Major Minus the Mirror
Mayank Srivastava dissects the fifth studio album by British rock band Coldplay
Art is often the mirror to society but it is also a hammer through which we shape society as Bertolt Brecht has said. It’s easy to reminisce over easier times when you are confined within four walls. One of my favourite past times in these grim days is opening my old laptop and searching through my “Music Library” which is basically a list of songs I “borrowed” off the inter-net way back when streaming wasn’t a big thing. One of the more famous bands during that time was ‘Coldplay’ who were putting out good music with bits and pieces of somewhat of a concept album within their discography. Obviously, one of their more known works “Mylo Xylo-to” should ring a bell. That album with the songs ‘Paradise’, ‘Princess of China’ and ‘Charlie Brown’? Yes, the one that gives you a hard time pronouncing its name so you basically stopped recommending it to people. Fun fact, the album mirrors with its own story and I like to think it’s one of those evergreen pieces of art that will hold strong today, tomorrow and forevermore.
It talks about a war set in a bleak and dull world against sound and co-lours by a supremacist government. An Orwellian society called Silencia is ruled over by a dictator, Major Minus, who controls the population through media and propaganda.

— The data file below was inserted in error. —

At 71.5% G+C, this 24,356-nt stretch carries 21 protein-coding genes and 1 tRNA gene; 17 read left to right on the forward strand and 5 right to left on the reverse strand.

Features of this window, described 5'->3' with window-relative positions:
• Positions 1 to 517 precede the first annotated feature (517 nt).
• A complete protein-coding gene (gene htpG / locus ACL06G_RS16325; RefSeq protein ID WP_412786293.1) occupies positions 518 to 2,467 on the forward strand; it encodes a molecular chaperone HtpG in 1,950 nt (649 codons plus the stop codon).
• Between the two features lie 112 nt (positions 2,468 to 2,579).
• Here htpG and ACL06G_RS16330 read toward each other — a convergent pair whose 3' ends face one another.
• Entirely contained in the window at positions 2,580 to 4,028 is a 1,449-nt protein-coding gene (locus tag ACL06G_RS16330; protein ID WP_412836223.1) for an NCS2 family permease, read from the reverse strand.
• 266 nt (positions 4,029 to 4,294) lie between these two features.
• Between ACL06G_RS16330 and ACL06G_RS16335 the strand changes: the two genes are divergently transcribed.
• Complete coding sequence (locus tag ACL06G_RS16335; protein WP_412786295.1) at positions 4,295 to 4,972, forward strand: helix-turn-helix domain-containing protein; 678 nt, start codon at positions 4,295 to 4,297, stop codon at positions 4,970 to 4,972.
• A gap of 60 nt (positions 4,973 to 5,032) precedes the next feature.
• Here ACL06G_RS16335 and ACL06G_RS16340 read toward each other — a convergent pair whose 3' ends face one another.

Major Minus’ main aim is to take away sound and colour from the streets to drive the ‘feeders’ who prey using energy from the same. Like every fictional universe, this one has it’s own rebels who are called “Sparkers” people who create lights and sparks comparable to graffiti in our world. Mylo, a ‘silencer’ is tasked to hunt down these sparkers, and one day fate brought him face to Xyloto, the most wanted sparker. This is a turning point in the story. Mylo learns about his sparker abilities and his parents who created “the Car Kids”, a major sparker faction. All this fed into a 6-part comic book series by the same name.
On the third track ‘Paradise’, which is one that most of us are familiar with, the lyric “when she was just a girl, she expected the world” talks about how when Xyloto was a little girl she expected freedom and all she got was restrictions on her and her inherent spark. “Life goes on, it gets so heavy; the wheel breaks the butterfly” talks about how as she grew up, life was not as it was in the fairy tales and literally quite the opposite. ‘Charlie Brown’ is a coming of age track that describes how Mylo steals car keys to go to a party wherehe meets Xyloto and they fall in love and he discovers his sparker abilities as by the lyrics “we’ll be glowing in the dark”. In ‘Us Against the World’, as the title implies, it is them against everyone in the world as Major Mi-nus runs rampant. “Every Teardrop is a
Waterfall” prophesies how Mylo is the chosen one but he is torn as he is a ‘silencer’. The instrumental interlude ‘M.M.I.X.’ instils a fear of silence in the listeners and how ‘Major Minor’ shows us the that everyone is being watched and Orwell’s classic ‘2+2=5’ by the lines “They got one eye watching you; And one eye on what you do; So be careful ‘cause nothing they say is true”. ‘Up in Flames’, ‘A Hopeful Transmission’, ‘Don’t Let it Break Your Heart’ and ‘Up with the Birds’ comprise the last and, in my opinion, the most interesting part of the album, making up how the story unfolds and ends.